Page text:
Prior to the start of the NCAA Tournament, we submitted a betting system to ESPN’s Tournament Betting Guide which explained why bettors should be fading the so-called “trendy underdogs.” This analysis highlighted how bettors could find value by taking favorites receiving less than 50% of spread bets, but we also wanted to know whether we could also uncover historical value on the over/under.
Since the first two rounds are already behind us, we wanted to look at games played in the Sweet 16 or later. With fewer games scheduled during the later rounds, we surmised that each game would receive a higher number of bets. This would undoubtedly lead greater profits when betting against the public and tracking sharp money indicators like reverse line movement.
Our initial analysis revealed that there was limited value betting totals during late-round tournament games as both the over and under produced records of 74-74. Despite this .500 record, we believed that we could build a simple reverse line movement system to track sharp money.
For those who are unfamiliar, reverse line movement refers to line movement that contradicts our public betting trends. For example, if 80% of bettors are taking an under you would expect oddsmakers to lower the total in an attempt to encourage action on the over. If the total increases, it’s an excellent indicator that sharp money (typically large bets by wise guys or betting syndicates) is taking the over.
Using our Bet Labs software, we focused on the performance of unders when more than 50% of bettors were taking the over. Although this only improved our systems record to 70-68, our return on investment (ROI) skyrocketed when the total dropped at least a half-point. As you can see from the screenshot below, this basic reverse line movement system has produced a 33-22 record with +8.99 units won since 2005.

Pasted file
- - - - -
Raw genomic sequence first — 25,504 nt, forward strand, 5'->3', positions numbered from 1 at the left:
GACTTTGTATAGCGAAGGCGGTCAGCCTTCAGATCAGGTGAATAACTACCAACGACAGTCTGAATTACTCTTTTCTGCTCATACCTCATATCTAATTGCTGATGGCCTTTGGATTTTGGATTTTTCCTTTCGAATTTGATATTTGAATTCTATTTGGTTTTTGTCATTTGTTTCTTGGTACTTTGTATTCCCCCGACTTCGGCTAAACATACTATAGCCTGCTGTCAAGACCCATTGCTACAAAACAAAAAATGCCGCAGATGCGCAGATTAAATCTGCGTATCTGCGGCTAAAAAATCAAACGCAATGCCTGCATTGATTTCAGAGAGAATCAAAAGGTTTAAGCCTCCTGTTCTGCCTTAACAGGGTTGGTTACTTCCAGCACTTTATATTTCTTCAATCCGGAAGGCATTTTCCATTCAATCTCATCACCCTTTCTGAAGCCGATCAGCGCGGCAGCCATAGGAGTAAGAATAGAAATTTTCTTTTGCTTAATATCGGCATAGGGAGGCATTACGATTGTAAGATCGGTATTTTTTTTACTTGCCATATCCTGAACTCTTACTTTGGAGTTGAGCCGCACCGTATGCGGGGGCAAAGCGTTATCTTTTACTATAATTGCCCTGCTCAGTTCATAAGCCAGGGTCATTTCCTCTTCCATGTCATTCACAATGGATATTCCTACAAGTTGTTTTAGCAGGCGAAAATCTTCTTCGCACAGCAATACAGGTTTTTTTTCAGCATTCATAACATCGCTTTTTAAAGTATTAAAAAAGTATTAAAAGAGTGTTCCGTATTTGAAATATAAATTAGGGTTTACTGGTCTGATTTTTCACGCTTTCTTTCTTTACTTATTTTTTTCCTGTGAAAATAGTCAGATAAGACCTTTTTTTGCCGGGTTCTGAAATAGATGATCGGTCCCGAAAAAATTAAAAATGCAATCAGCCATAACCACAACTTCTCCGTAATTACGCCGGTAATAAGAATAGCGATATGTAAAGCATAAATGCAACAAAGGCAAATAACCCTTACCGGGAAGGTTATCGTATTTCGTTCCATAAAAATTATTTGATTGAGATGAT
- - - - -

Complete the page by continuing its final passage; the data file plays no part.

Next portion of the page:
After finding this profitable reverse line movement system on the under, we wanted to know whether the same strategy would prove to be effective when taking the over. Unfortunately, it’s extremely rare that a majority of public bets take the under which makes any sort of reverse line movement system exceedingly difficult. In fact, there are only ten games in our database in which less than 50% of bettors took the over. Moreover, there hasn’t been a single late-season tournament game in which more than 60% of bettors took the under.
Knowing that we would be unable to use our public betting trends to create a profitable betting system, we instead chose to examine how line movement impacted our system’s record. We quickly found that in games in which the total either remained unchanged or increased, the over had gone 49-39 with +7.13 units won and an 8.1% return on investment. When the total rose at least 1.5-points the ROI jumped to 10.7% and when the total increased by at least 2.5-points the ROI jumped to 20.4%.
Essentially, our breakdown of Sweet 16, Elite 8, Final 4 and Championship games is quite simple: If the total goes up, take the over and if the total goes down, take the under.
Bet Labs utilizes opening and closing lines from Pinnacle, so make sure to check out our free College Basketball odds page for the latest lines and betting trends.
Latest posts by David Solar (see all)
- 2017 MLB Win Totals - July 13, 2017
- NBA Trade Fallout: Chris Paul to the Houston Rockets - June 28, 2017
- 2017 NFL MVP Odds - June 27, 2017